On a club ride today (42 degrees with 25mph winds), one of the guys had one of those face masks that covers the mouth and nose. Don't know who makes it. He said it helps with the cold air problem. I thought he sort of looked like he was going to rob a bank. I rode for ~5 yrs in MA and never rode with anything over my mouth and never had a problem, but maybe it just doesn't affect me in the same way. I was always worried about skin freezing with the combination of temp and wind, so I focused on not having much exposed skin, especially extremities. And, it's a pain to keep the water bottle from freezing.
     
  13. Traffic Jammer

    Traffic Jammer New Member

    Joined:
    Nov 5, 2005
    Messages:
    130
    Likes Received:
    0
    lol freezing the bottle. Would happen as a messenger all the time. Ended up knowing pwho had water fountains. OR Vodka....lol kd'ing
     
  14. CAMPYBOB

    CAMPYBOB Well-Known Member

    Joined:
    Sep 12, 2005
    Messages:
    11,945
    Likes Received:
    1,038
    "You should hear all the northerners bitch about how hot and humid it is here......lol."

    i don't believe you!! heheh!

    it was 33° as i headed out for a quick 12-mile ride after work. only a lack of daylight (and i have no lights on the bike) kept me from doing more miles.

    i'll be in daytona for bike week (the 'other' kind of bike!) and i'll have to do a couple of early morning bicycle rides to check out this 50° thing. we will not see 50° for weeks or months, i'm afraid.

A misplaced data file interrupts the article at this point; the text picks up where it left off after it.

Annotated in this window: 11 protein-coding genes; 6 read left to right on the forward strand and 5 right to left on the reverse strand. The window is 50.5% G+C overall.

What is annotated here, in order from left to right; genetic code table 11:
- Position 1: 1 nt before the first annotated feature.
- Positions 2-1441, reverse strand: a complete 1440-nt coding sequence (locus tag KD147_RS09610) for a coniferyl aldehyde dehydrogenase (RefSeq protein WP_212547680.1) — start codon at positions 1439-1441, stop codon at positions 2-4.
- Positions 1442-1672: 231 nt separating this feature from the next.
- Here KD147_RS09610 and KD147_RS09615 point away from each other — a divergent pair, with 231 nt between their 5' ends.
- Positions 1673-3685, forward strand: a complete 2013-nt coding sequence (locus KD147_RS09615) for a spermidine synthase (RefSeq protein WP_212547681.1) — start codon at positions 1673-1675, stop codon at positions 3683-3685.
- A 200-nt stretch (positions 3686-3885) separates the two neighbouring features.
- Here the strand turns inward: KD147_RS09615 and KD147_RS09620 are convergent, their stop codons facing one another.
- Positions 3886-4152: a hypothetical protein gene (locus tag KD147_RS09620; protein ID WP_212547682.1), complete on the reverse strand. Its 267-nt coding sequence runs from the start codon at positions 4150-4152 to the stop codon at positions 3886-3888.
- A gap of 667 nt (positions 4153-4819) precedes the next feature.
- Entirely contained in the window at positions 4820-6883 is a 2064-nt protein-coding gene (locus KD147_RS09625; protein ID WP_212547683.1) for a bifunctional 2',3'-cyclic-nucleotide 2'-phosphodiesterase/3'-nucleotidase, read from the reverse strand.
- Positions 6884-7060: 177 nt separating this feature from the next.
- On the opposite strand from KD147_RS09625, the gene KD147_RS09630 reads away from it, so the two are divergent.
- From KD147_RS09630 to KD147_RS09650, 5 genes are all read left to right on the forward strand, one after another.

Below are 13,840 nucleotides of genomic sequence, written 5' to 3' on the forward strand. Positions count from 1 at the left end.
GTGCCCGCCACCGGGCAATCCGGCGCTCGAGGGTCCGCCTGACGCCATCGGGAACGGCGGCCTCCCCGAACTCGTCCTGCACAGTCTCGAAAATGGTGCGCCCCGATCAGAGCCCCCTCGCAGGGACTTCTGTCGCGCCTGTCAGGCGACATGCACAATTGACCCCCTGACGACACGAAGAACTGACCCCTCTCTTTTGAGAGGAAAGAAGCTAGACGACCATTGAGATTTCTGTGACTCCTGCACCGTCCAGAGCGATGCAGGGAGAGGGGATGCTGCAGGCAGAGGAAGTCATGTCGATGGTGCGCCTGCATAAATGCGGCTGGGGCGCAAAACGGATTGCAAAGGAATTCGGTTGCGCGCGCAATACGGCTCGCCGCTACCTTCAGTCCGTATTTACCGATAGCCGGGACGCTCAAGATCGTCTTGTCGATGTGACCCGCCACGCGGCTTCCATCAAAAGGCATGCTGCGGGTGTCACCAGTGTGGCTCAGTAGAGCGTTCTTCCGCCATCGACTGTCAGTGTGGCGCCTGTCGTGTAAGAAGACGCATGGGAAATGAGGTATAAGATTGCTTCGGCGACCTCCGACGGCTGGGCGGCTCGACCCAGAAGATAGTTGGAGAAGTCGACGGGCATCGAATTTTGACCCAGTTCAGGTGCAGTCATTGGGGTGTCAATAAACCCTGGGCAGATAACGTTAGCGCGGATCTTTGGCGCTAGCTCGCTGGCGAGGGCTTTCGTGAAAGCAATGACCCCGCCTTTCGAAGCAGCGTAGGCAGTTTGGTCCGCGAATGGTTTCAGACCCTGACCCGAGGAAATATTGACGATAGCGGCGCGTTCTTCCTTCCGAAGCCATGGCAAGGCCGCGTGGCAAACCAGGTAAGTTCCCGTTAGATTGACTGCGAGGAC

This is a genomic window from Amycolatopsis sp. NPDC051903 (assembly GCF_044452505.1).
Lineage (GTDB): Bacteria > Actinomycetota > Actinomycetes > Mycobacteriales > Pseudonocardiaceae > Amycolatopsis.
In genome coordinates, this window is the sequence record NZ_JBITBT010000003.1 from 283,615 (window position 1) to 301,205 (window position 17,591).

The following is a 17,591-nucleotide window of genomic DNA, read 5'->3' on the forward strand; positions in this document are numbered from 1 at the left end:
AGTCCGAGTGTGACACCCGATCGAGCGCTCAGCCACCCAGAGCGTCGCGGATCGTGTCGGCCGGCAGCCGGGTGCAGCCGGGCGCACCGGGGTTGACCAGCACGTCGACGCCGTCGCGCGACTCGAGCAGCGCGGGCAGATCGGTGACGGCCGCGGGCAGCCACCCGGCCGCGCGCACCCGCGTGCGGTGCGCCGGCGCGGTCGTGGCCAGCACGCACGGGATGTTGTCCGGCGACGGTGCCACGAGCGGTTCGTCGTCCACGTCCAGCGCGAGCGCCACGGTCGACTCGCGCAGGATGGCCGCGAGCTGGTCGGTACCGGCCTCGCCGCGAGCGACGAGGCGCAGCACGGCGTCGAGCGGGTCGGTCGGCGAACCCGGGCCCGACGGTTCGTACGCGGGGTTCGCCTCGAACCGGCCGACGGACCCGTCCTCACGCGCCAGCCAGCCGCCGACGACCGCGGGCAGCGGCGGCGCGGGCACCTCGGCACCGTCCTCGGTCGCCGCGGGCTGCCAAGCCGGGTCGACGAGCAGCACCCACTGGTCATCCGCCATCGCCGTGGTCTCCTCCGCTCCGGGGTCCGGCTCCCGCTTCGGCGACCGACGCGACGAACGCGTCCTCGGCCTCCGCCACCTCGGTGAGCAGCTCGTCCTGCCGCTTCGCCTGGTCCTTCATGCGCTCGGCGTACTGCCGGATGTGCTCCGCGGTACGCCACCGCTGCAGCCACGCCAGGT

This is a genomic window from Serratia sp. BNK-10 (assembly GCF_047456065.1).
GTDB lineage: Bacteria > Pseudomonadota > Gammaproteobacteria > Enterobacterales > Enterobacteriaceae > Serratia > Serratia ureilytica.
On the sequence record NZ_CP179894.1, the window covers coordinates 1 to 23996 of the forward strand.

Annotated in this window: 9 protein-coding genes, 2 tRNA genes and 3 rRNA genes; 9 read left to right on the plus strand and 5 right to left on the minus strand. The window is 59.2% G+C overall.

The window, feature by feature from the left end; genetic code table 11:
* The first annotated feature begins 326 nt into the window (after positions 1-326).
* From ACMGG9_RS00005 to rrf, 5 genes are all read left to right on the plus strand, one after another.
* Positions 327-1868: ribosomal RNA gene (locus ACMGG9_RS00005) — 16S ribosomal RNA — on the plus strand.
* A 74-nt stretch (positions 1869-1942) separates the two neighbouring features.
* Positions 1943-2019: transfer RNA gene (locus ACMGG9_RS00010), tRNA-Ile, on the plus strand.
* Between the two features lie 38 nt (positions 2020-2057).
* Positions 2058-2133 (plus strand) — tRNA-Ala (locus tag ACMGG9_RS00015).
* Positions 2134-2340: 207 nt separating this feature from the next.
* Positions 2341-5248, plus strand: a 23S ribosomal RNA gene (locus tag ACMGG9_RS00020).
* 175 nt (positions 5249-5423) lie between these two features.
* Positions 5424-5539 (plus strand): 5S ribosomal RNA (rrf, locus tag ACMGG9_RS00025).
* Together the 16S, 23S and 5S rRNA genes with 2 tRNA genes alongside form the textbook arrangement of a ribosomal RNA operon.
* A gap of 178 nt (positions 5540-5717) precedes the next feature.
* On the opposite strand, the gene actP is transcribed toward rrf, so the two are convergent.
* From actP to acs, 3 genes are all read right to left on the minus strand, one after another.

i've never worn a mask and unless the temperature is below 25° my balaclava is worn under the chin. the air exchage is taking place so rapidly, from outside air into the lung, and for such a long exposure time i doubt the masks do much to warm the intake temperature much.

    like others have stated, i think it's just something (like...er...road grit and salt on the roads) that we get used to in the winter.

    ________________________________________________________________



    traffic jammer, i salute you! you are hard core! i rode in 13° with flurries in the air and that was cold enough for me. removing the gloves to change a flat sew-up can, like you said, cause frostbite in just a couple of minutes!
     
  15. shut up & ride

    shut up & ride New Member

    Joined:
    Nov 24, 2005
    Messages:
    2
    Likes Received:
    0
    I rather be an ass.. then a WHIMP !!! :eek::eek: cry baby
     
  16. Traffic Jammer

    Traffic Jammer New Member